Tondalaya Evans' employer, Books-A-Million, unlawfully interfered with her rights under the Family Medical Leave Act (FMLA) by requiring Evans to work at home for two months following the birth of a child. But the employer paid Evans for this work. When Evans was later fired, she pleaded a claim under the FMLA, which the district court, (Hon. C. Lynwood Smith of the Northern District of Alabama) threw out on summary judgment, explaining "because the plaintiff cannot establish that she suffered any loss of income, she cannot state an FMLA claim." The Eleventh Circuit reversed this glaring and obvious error in Evans v. Books-A-Million, No 13-10054 (August 8, 2014).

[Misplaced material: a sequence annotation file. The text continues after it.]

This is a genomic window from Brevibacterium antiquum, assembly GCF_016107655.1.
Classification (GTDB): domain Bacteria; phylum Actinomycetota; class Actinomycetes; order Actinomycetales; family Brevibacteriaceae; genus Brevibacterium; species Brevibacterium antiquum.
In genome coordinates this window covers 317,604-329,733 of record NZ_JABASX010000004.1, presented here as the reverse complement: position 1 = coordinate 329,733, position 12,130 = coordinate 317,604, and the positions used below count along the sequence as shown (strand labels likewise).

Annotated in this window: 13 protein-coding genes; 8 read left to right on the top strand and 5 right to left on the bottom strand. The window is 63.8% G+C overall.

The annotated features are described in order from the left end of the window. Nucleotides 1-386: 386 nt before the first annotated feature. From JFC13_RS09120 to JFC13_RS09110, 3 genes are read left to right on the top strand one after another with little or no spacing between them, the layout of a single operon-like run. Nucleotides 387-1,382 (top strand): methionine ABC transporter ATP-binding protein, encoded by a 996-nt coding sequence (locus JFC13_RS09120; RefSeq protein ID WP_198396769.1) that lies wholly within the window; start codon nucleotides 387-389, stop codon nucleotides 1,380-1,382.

The FMLA provides explicity for two (distinct) categories of remedies: (1) "damages" including compensation, benefits and other monetary losses; and, (2) such equitable relief as may be appropriate including employment, reinstatement and promotion. Equitable relief being a specific remedy and Evans having pleaded it as a remedy, the Eleventh Circuit easily concluded:
It is clear to us that, in order to prove that she was "prejudiced" by an FMLA violation, a plaintiff such as Evans need only demonstrate some harm remediable by either "damages" or "equitable relief."